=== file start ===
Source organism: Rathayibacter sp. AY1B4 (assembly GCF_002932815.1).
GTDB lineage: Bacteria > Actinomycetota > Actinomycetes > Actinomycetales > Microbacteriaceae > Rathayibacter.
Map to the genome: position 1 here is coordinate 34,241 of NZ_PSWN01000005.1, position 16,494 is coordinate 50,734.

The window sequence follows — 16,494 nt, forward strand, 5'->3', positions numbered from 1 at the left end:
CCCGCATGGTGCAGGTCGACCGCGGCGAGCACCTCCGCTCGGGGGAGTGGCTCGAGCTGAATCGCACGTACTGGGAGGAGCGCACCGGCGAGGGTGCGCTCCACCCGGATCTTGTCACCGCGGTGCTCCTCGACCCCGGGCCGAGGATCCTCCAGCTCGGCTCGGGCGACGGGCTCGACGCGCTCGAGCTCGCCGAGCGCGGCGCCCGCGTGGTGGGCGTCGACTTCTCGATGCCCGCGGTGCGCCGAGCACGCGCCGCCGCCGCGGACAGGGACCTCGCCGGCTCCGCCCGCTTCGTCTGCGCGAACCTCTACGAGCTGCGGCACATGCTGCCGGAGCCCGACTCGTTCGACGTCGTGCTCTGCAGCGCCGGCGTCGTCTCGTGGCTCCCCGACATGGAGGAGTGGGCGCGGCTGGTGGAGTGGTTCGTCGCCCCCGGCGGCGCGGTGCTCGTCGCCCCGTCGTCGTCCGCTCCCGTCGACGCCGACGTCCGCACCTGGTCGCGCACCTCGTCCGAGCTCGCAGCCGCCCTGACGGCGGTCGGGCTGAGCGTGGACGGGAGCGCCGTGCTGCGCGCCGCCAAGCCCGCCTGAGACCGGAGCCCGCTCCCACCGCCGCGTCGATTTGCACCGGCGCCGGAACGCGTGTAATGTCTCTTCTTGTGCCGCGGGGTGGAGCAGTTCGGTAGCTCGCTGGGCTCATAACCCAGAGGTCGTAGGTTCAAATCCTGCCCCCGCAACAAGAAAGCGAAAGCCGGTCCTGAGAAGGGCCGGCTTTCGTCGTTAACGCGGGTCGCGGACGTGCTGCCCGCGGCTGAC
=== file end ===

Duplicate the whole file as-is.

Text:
Source organism: Rathayibacter sp. AY1B4 (assembly GCF_002932815.1).
GTDB lineage: Bacteria > Actinomycetota > Actinomycetes > Actinomycetales > Microbacteriaceae > Rathayibacter.
Map to the genome: position 1 here is coordinate 34,241 of NZ_PSWN01000005.1, position 16,494 is coordinate 50,734.

The window sequence follows — 16,494 nt, forward strand, 5'->3', positions numbered from 1 at the left end:
CCCGCATGGTGCAGGTCGACCGCGGCGAGCACCTCCGCTCGGGGGAGTGGCTCGAGCTGAATCGCACGTACTGGGAGGAGCGCACCGGCGAGGGTGCGCTCCACCCGGATCTTGTCACCGCGGTGCTCCTCGACCCCGGGCCGAGGATCCTCCAGCTCGGCTCGGGCGACGGGCTCGACGCGCTCGAGCTCGCCGAGCGCGGCGCCCGCGTGGTGGGCGTCGACTTCTCGATGCCCGCGGTGCGCCGAGCACGCGCCGCCGCCGCGGACAGGGACCTCGCCGGCTCCGCCCGCTTCGTCTGCGCGAACCTCTACGAGCTGCGGCACATGCTGCCGGAGCCCGACTCGTTCGACGTCGTGCTCTGCAGCGCCGGCGTCGTCTCGTGGCTCCCCGACATGGAGGAGTGGGCGCGGCTGGTGGAGTGGTTCGTCGCCCCCGGCGGCGCGGTGCTCGTCGCCCCGTCGTCGTCCGCTCCCGTCGACGCCGACGTCCGCACCTGGTCGCGCACCTCGTCCGAGCTCGCAGCCGCCCTGACGGCGGTCGGGCTGAGCGTGGACGGGAGCGCCGTGCTGCGCGCCGCCAAGCCCGCCTGAGACCGGAGCCCGCTCCCACCGCCGCGTCGATTTGCACCGGCGCCGGAACGCGTGTAATGTCTCTTCTTGTGCCGCGGGGTGGAGCAGTTCGGTAGCTCGCTGGGCTCATAACCCAGAGGTCGTAGGTTCAAATCCTGCCCCCGCAACAAGAAAGCGAAAGCCGGTCCTGAGAAGGGCCGGCTTTCGTCGTTAACGCGGGTCGCGGACGTGCTGCCCGCGGCTGAC